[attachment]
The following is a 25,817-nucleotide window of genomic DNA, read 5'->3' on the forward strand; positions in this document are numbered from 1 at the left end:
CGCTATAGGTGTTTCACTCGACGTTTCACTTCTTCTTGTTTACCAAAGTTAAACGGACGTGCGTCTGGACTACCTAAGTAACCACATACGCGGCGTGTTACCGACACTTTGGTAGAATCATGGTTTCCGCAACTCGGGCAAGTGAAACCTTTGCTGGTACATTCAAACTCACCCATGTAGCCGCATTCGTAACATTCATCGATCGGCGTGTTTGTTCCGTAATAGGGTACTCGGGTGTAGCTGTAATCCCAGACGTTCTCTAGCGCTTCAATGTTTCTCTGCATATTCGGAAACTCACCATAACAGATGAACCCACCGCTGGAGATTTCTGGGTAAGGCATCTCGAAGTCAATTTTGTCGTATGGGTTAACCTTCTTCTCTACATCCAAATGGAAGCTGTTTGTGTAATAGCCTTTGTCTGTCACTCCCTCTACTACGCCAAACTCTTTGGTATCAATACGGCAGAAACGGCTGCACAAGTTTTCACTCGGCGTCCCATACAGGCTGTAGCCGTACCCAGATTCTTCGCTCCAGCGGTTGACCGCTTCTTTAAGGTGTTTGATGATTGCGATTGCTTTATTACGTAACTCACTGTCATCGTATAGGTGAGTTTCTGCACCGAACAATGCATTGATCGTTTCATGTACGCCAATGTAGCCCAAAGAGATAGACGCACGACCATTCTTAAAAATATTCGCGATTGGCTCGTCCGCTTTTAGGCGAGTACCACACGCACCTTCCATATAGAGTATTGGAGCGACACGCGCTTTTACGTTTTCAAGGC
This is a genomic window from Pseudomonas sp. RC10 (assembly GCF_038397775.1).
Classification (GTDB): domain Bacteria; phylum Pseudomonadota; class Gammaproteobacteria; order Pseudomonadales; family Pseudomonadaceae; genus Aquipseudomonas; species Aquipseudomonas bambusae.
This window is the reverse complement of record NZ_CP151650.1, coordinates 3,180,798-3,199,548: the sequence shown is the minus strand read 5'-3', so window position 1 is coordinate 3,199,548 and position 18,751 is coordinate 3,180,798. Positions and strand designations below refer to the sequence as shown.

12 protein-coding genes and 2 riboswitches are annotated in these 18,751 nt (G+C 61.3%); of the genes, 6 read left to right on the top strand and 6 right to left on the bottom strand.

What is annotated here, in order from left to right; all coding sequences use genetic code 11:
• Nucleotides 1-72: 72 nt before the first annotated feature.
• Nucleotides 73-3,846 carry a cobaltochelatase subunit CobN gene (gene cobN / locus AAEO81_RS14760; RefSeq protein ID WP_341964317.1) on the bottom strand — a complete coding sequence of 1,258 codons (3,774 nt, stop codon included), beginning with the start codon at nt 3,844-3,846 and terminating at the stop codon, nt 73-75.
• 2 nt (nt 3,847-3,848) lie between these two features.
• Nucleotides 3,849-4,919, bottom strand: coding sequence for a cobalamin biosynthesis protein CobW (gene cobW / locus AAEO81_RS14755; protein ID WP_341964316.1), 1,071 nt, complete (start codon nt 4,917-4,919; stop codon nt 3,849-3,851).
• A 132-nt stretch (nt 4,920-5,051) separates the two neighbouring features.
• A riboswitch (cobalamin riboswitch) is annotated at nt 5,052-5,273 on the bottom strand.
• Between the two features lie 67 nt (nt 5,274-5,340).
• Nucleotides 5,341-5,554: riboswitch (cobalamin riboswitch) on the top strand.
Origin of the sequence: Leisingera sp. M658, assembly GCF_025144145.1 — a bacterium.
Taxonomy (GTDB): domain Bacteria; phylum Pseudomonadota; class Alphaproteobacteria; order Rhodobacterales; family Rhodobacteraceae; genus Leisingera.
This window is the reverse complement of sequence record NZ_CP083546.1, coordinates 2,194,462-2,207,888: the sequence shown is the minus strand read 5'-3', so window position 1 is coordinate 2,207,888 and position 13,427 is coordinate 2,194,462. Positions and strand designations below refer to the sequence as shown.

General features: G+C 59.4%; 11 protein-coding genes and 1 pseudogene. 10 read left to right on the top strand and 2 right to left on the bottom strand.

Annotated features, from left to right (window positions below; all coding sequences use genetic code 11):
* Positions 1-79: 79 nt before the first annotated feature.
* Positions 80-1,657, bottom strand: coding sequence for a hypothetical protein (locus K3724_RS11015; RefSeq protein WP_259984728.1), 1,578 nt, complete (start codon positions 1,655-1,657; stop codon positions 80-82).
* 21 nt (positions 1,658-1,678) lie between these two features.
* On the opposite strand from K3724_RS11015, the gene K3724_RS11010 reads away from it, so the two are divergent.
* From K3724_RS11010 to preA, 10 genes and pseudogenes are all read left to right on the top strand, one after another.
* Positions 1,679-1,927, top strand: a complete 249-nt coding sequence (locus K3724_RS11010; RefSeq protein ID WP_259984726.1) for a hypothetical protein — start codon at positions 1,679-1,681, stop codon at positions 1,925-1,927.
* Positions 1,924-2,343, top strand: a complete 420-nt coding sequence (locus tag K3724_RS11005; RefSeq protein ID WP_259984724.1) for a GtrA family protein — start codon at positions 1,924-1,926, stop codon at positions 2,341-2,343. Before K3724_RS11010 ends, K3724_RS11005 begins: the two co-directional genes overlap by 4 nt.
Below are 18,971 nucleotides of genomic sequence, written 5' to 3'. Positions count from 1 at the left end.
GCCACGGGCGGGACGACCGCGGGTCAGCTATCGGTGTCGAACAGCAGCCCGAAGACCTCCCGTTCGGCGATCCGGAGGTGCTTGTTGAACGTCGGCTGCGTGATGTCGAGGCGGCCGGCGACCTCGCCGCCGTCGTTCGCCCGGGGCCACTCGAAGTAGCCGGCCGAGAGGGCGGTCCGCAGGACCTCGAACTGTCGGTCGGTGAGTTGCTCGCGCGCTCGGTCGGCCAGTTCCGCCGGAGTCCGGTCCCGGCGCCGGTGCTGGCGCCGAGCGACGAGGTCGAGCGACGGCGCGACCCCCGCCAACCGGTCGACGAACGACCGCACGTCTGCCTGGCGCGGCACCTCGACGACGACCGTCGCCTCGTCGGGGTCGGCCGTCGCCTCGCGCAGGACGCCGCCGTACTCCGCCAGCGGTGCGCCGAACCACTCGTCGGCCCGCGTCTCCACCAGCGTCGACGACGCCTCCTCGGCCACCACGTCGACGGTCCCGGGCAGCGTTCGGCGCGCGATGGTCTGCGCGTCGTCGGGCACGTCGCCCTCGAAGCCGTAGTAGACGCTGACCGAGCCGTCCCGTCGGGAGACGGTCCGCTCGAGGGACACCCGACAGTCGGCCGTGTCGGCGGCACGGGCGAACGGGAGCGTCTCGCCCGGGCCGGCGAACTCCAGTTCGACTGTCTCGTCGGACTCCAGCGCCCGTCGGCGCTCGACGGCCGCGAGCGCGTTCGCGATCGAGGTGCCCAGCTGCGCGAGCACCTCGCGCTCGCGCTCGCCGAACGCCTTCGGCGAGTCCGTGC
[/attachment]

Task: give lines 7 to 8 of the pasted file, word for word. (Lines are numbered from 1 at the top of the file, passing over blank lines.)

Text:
What is annotated here, in order from left to right; all coding sequences use genetic code 11:
• Nucleotides 1-72: 72 nt before the first annotated feature.